Dateline: England--A 47-year-old computer user tracked down an e-mail correspondent using details obtained online after the pair exchanged insults in an Internet chat room in what officials are calling “the first instance of a web-rage attack.” Paul Gibbons traveled 70 miles from his home in south London to Mr. John Jones’ home in Clacton, Essex, and beat him with a pickax handle in December of 2005. The two originally became acquainted with one another in an Islamic chat room on yahoo.com. Their exchanges soured after Gibbons accused Jones of spreading rumors about him. “There was an exchange of views between the victim and the defendant which were threatening on both sides,” prosecutor Ibatayo Adebayo told the court last week in London. Gibbons pleaded guilty to unlawful wounding and will be sentenced in early November.
Dateline: Ohio--A teenager who took off her bra and tied it to a car antenna is being blamed for a car wreck outside Bowling Green. Emily Davis, 17, told investigators she removed her bra while her friend was driving on Interstate 75. The bra apparently came loose from the antenna, and James Campbell, who was driving behind the girls at the time, swerved to avoid the garment. His car flipped several times, and the 37-year-old Campbell ended up breaking a vertebrae in his neck. His passenger, 40-year-old Jeff Long, broke several ribs. A State Highway Patrol crash report, obtained by the Toledo Blade, said the girls told investigators that before the accident the men were motioning to them to lift their shirts. Both men denied making the gesture. Davis will be charged this week with misdemeanor litter.
Dateline: Wisconsin--Platteville resident William Fenrick has legally changed his name in hopes of landing the job of county sheriff. Fenrick, the co-owner of a record store in downtown Platteville, filed paperwork in May to change his name to Andy Griffith. “What I wanted to do was bring attention to this sheriff’s race, and the only way that I could think of to do it--actually, the best way I could think of doing it--was changing my name to Andy Griffith,” the newly named Mr. Griffith told WISC-TV. Although the 42-year-old candidate is trying to invoke the name of the small-town sheriff on the nostalgic “Andy Griffith Show,” the name of the main character on that 1960 series was actually “Sheriff Andy Taylor.” So far, Griffith’s opponents don’t seem too worried. “If I felt that changing my name would help me in the race, I would have changed mine to Kenny Rogers,” said Democratic challenger Doug Vesperman.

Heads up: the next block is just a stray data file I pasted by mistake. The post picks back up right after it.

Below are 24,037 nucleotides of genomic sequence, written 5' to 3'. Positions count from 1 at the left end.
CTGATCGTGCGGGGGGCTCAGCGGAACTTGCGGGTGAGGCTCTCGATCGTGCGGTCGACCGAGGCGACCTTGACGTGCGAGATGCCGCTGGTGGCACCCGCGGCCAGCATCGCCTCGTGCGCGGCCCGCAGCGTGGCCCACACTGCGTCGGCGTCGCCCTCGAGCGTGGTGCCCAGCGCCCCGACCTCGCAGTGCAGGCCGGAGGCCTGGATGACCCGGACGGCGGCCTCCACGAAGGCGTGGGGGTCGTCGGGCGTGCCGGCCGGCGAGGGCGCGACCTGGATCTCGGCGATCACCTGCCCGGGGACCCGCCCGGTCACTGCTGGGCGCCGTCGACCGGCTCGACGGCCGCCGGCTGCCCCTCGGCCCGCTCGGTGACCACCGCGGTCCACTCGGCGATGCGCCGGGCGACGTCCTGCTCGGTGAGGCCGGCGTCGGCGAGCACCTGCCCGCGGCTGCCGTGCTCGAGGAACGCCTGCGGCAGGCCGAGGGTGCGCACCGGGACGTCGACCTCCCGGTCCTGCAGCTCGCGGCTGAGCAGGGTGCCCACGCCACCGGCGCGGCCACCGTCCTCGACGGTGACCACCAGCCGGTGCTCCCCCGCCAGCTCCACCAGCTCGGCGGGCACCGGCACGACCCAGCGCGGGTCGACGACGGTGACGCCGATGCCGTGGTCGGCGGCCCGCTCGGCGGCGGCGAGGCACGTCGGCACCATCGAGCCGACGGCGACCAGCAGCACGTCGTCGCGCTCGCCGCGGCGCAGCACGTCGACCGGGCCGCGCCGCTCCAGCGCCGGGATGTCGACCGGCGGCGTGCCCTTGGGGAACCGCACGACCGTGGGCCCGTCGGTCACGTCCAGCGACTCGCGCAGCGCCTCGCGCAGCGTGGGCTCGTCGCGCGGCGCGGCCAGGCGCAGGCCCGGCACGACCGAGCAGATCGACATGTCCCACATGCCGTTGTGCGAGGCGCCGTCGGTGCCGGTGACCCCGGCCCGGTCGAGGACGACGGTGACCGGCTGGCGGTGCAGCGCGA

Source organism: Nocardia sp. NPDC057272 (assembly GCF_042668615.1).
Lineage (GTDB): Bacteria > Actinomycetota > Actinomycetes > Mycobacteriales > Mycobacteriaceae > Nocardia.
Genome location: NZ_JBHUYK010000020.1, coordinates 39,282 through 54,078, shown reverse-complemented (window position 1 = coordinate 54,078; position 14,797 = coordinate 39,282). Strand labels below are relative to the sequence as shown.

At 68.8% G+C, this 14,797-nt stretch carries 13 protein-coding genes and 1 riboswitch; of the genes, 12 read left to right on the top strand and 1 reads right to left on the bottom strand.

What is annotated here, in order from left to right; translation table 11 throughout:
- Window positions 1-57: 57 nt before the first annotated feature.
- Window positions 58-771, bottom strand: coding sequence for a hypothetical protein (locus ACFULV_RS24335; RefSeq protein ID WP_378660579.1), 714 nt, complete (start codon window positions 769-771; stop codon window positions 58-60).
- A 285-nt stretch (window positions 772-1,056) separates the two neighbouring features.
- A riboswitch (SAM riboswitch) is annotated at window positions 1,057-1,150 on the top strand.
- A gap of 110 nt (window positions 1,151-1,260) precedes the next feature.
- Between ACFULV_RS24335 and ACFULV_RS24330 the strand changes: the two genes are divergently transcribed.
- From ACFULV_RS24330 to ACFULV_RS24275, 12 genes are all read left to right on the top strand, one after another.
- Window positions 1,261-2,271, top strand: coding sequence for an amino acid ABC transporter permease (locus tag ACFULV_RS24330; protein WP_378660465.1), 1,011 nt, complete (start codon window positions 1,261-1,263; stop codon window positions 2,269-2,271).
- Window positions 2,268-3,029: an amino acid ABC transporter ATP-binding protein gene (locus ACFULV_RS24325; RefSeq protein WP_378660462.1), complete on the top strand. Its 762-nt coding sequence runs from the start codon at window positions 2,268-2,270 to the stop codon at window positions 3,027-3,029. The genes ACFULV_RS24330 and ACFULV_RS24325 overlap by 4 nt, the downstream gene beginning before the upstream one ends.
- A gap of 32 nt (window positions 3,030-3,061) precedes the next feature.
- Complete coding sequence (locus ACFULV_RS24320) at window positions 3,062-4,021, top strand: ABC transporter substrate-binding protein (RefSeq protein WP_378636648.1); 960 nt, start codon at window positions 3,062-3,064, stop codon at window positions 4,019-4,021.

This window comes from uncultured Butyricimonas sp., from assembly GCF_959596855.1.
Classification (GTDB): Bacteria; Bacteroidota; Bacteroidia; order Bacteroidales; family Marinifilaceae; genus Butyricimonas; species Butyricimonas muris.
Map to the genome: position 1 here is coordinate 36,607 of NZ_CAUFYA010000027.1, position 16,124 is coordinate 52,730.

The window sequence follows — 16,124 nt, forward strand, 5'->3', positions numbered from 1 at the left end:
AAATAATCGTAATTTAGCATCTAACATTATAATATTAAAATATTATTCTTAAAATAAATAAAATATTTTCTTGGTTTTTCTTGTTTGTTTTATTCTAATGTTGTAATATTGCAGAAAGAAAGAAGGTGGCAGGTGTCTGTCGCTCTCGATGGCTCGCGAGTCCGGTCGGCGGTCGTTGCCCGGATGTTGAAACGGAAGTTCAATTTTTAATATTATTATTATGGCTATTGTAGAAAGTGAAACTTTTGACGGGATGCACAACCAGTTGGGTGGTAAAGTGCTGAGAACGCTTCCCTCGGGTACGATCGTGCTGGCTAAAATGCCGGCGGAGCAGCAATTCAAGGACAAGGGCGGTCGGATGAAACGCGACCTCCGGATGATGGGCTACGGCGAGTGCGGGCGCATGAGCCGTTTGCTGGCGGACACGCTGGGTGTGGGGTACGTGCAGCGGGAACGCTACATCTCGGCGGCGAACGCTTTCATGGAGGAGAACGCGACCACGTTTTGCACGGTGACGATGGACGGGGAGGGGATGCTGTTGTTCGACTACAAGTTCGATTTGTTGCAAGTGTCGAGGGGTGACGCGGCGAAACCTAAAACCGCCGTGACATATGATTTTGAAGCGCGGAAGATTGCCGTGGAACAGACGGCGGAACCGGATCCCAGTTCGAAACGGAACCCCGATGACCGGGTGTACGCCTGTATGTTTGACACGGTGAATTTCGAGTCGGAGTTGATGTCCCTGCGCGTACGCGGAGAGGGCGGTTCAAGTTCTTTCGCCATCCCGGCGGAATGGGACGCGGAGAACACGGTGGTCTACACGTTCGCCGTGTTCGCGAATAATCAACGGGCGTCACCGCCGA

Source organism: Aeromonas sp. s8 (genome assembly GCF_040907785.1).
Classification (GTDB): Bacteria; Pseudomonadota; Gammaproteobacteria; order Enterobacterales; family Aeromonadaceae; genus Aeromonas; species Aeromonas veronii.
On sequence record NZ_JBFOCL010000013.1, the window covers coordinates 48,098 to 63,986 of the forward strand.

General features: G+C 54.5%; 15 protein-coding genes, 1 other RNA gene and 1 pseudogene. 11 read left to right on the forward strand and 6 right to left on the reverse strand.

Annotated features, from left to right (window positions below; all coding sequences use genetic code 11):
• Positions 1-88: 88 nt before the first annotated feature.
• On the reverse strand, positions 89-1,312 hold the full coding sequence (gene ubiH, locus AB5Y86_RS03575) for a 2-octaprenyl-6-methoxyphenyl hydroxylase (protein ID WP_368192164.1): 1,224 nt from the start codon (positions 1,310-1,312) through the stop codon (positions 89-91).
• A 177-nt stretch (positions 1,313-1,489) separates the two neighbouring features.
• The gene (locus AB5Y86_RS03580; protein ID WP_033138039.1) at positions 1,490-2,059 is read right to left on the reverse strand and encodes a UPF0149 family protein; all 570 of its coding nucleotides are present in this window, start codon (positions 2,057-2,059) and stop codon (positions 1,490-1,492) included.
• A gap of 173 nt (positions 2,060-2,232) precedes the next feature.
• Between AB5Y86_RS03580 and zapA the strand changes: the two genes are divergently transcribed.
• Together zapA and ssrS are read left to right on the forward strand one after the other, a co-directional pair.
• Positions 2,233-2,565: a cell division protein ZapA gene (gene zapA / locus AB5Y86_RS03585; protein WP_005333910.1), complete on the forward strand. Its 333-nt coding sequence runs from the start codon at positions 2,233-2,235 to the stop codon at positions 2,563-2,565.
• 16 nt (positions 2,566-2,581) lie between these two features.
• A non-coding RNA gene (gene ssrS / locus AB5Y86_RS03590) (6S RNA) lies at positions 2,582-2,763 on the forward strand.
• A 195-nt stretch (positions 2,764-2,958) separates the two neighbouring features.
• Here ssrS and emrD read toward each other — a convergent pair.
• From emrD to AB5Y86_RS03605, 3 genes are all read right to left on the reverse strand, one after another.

Dateline: Massachusetts--Officials at Willett Elementary School south of Boston have banned kids from playing tag, touch football and any other unsupervised “chase games” during recess. Willett Elementary principal Gaylene Heppe warned reporters that recess is “a time when accidents can happen.” While there is no district-wide ban on contact sports during recess, local rules have begun cropping up recently. Several school administrators around Attleboro, a city of about 45,000 residents, took aim at dodgeball a few years ago, calling it exclusionary and dangerous. Elementary schools in Cheyenne, Wyo., and Spokane, Wash., also recently banned tag during recess. Nationwide, it appears schools have grown increasingly fearful that children will get hurt playing during recess and that their parents will sue the school district. “I think that it’s unfortunate that kids’ lives are micromanaged and there are social skills they’ll never develop on their own,” said Debbie Laferriere, who has two children at Willett Elementary.
Dateline: Nevada--Billionaire casino magnate Steve Wynn struck out on a $139 million payday when he poked a hole in a famous painting by Pablo Picasso. According to director and screenwriter Nora Ephron, who wrote about the incident on her blog, Wynn had just finalized a sale for the painting from his extensive art collection and was showing it off to friends in his Las Vegas office. Wynn raised his hand to point out a detail in Picasso’s 1932 portrait titled “Le Reve” (The Dream). “At that moment, his elbow crashed backward right through the canvas. There was a terrible noise,” Ephron wrote. Wynn’s office confirmed Ephron’s story. According to the New Yorker, Wynn has decided to release the buyer from the sale agreement. Wynn will repair the silver dollar-sized hole and keep the painting himself.